It's a bit verbose, but good to know if you don't have ipdb installed. The make_session call is required once to set up the color scheme, etc, and set_trace calls can be placed anywhere you need to break.

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If you're using a more modern version of IPython (> 0.10.2) you can use something like

from IPython.core.debugger import Pdb
Pdb().set_trace()

But it's probably better to just use ipdb

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Normally, when I use ipython, I turn automatic debugging on with the "pdb" command inside it.

I then run my script with the "run myscript.py" command in the directory where my script is located.

If I get an exception, ipython stops the program inside the debugger. Check out the help command for the magic ipython commands (%magic)

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so there's no way of writing something like ipython.set_trace() ? :) –  Tempus Jul 14 '09 at 18:10

I like to simply paste this one-liner in my scripts where I want to set a breakpoint:

__import__('IPython').Debugger.Pdb(color_scheme='Linux').set_trace()

Newer version might use:

__import__('IPython').core.debugger.Pdb(color_scheme='Linux').set_trace()
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Looks like modules have been shuffled around a bit recently. On IPython 0.13.1 the following works for me

from IPython.core.debugger import Tracer; breakpoint = Tracer()

breakpoint() # <= wherever you want to set the breakpoint

Though alas, it's all pretty worthless in qtconsole.

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From the IPython docs:

import IPython.ipapi
namespace = dict(
    kissa = 15,
    koira = 16)
IPython.ipapi.launch_new_instance(namespace)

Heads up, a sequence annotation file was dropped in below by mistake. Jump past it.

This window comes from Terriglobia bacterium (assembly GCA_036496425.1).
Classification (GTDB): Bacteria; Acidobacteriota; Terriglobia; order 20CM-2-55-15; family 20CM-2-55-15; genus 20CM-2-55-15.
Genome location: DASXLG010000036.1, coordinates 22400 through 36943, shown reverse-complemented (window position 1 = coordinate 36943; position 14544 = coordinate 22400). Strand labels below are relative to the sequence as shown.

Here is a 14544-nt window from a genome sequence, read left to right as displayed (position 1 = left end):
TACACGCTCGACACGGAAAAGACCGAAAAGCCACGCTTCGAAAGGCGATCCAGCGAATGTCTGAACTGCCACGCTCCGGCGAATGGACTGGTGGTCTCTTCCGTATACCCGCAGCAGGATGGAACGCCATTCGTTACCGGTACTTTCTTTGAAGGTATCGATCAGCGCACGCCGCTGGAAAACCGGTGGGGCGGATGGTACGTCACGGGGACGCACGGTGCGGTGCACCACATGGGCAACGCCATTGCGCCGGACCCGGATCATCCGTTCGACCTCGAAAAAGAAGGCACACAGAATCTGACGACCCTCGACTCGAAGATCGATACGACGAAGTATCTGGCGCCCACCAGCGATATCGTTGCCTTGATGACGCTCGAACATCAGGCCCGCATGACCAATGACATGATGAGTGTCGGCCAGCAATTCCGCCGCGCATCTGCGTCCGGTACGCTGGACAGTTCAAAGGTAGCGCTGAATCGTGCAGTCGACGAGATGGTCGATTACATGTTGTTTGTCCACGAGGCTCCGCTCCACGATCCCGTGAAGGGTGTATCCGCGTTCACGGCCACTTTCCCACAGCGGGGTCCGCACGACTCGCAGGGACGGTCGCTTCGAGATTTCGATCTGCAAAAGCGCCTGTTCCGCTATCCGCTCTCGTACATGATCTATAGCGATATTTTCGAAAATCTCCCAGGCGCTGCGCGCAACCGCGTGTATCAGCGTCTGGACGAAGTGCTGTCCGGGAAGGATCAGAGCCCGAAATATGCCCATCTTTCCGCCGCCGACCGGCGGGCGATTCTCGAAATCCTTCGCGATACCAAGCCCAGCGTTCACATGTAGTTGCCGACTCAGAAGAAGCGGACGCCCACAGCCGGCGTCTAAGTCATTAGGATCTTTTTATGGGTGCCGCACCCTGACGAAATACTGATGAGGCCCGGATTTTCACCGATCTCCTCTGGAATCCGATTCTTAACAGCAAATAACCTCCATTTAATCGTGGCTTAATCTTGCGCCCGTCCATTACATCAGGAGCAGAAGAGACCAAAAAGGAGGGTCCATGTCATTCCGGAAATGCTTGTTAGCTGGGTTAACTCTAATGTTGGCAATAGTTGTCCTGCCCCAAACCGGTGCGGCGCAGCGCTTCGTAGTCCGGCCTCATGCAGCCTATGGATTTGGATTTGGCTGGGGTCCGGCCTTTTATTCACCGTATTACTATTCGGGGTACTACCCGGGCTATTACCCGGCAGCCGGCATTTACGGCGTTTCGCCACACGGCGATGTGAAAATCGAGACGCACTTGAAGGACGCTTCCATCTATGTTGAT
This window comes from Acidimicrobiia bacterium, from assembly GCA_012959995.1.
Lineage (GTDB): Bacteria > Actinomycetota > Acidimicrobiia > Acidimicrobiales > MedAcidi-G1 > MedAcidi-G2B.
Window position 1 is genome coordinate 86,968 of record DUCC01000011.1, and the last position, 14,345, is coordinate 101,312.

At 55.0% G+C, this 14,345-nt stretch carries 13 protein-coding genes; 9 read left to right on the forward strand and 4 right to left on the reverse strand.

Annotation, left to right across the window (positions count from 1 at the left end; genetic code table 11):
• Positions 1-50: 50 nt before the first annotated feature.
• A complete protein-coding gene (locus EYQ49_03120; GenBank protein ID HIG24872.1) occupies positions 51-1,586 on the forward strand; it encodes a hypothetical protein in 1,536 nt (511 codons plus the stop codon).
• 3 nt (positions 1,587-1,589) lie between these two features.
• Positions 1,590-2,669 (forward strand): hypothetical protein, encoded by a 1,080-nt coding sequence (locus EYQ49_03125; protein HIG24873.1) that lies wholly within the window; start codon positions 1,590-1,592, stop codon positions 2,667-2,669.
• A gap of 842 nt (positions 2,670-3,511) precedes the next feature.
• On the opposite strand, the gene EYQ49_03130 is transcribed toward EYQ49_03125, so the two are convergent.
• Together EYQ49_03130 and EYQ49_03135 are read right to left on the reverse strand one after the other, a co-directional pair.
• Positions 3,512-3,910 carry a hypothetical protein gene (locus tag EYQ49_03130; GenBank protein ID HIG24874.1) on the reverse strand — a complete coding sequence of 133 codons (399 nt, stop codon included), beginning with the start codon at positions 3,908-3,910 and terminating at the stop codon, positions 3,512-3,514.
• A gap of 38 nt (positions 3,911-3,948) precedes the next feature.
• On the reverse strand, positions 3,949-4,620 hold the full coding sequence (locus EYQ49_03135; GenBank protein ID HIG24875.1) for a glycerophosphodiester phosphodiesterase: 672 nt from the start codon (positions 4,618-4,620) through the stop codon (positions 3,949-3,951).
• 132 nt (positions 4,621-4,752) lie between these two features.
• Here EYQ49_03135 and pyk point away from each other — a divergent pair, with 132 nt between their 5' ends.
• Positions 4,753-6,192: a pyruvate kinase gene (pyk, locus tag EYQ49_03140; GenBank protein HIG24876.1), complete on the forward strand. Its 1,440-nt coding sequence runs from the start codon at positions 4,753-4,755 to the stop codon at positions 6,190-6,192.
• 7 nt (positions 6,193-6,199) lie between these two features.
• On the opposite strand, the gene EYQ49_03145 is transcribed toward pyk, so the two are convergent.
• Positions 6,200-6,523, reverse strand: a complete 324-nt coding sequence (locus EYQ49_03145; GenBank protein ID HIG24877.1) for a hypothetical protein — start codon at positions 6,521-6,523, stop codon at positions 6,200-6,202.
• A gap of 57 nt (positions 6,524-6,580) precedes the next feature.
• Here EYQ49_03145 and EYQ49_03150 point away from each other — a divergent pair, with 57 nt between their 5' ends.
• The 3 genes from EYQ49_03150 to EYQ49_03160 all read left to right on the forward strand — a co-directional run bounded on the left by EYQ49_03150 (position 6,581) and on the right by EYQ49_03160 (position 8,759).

will launch an IPython shell programmatically. Obviously the values in the namespace dict are just dummy values - it might make more sense to use locals() in practice.

Note that you have to hard-code this in; it's not going to work the way pdb does. If that's what you want, DoxaLogos' answer is probably more like what you're looking for.

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The fast-and-easy way:

from IPython.Debugger import Tracer
debug = Tracer()

Then just write

debug()

wherever you want to start debugging your program.

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Newer versions of IPython provide an easy mechanism for embedding and nesting IPython sessions into any Python programs. You can follow the following recipe to embed IPython sessions:

try:
    get_ipython
except NameError:
    banner=exit_msg=''
else:
    banner = '*** Nested interpreter ***'
    exit_msg = '*** Back in main IPython ***'

# First import the embed function
from IPython.frontend.terminal.embed import InteractiveShellEmbed
# Now create the IPython shell instance. Put ipshell() anywhere in your code
# where you want it to open.
ipshell = InteractiveShellEmbed(banner1=banner, exit_msg=exit_msg)

Then use ipshell() whenever you want to drop into an IPython shell. This will allow you to embed (and even nest) IPython interpreters in your code.